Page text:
Fund compensating Boeing crash victims starts taking claims

A $50 million fund for compensating families of people killed in crashes of Boeing 737 Max planes has begun taking claims.

Fund officials said Monday they have begun accepting applications, with a deadline of Dec. 31 for submitting claims.

Boeing is providing money for the fund, which works out to nearly $145,000 for each of the 346 people who died in crashes in Indonesia and Ethiopia.

Dozens of families are suing the Chicago-based company, which said relatives won't have to drop their lawsuits to get compensation from the fund.

Administrators of the fund include Kenneth Feinberg, who oversaw compensation for victims of the Sept. 11, 2001, terror attacks.

The 737 Max remains grounded. The Federal Aviation Administration was scheduled to meet Monday in Montreal with international regulators to explain its review of changes that Boeing is making in the plane, including updates to a flight-control system implicated in the accidents. The FAA said its delegation would be led by Stephen Dickson, who took over as administrator in August.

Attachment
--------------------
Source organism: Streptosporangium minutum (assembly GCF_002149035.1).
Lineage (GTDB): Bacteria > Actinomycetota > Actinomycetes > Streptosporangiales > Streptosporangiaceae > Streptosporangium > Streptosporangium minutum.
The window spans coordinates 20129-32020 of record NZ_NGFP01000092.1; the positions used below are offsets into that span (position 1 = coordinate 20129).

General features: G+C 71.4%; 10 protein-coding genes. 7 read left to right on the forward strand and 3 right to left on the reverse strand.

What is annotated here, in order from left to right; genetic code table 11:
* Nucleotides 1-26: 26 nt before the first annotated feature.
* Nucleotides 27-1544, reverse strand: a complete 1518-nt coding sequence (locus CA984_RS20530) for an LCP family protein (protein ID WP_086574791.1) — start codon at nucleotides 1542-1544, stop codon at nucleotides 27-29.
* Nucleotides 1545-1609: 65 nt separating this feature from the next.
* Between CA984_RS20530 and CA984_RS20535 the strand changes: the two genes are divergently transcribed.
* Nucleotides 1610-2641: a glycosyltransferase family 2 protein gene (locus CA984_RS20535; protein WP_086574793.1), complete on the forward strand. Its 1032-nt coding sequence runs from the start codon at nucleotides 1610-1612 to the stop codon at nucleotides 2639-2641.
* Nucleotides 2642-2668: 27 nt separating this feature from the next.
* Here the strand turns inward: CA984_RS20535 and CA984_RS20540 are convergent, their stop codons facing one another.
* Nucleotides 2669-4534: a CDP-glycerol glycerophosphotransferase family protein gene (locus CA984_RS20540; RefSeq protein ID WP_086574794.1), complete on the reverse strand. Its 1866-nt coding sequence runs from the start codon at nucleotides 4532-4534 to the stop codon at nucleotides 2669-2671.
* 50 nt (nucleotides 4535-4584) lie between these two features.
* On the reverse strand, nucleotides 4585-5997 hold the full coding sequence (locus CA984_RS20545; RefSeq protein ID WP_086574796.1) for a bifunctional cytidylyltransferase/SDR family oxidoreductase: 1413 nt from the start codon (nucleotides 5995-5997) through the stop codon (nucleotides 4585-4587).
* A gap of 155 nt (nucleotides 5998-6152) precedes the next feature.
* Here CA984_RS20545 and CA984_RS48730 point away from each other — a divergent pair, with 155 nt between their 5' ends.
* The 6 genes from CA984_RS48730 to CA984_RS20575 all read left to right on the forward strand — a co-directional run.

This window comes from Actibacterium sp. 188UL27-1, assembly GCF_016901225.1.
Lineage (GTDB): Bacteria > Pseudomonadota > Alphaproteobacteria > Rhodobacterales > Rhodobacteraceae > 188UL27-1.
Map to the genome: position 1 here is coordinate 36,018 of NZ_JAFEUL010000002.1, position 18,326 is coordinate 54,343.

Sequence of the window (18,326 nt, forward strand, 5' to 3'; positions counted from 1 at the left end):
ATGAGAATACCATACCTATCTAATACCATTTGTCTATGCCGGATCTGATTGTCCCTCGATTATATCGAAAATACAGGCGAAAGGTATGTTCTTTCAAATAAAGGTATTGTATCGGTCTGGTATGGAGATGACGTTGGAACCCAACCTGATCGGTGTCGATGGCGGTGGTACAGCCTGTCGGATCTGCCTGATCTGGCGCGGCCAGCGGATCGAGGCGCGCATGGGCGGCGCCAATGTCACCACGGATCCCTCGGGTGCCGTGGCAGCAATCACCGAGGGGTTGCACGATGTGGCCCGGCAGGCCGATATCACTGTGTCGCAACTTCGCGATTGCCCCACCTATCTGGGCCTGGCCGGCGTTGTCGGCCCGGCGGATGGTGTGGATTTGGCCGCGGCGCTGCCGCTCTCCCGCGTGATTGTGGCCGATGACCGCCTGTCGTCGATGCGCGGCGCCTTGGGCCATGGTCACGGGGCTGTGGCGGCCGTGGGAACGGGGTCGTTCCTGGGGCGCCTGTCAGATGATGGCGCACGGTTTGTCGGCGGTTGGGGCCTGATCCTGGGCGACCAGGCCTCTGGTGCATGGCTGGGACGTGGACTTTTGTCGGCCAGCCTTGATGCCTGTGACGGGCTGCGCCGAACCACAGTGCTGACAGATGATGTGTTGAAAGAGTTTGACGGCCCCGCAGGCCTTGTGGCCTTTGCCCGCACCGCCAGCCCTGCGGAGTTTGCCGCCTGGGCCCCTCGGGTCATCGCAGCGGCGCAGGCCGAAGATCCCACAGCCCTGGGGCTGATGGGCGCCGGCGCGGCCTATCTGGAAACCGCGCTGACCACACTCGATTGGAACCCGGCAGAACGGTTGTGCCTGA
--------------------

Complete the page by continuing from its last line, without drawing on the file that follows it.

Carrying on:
The FAA was the last regulator to ground the plane and is likely to be the first to let it fly again, although Dickson has said repeatedly he has no timetable for reviewing Boeing's work.

The likelihood of a long gap between FAA action and approval by other regulators seems to be easing. Patrick Ky, head of the European Union Aviation Safety Agency, told a French aviation publication that a European decision could follow within a few days of FAA approval.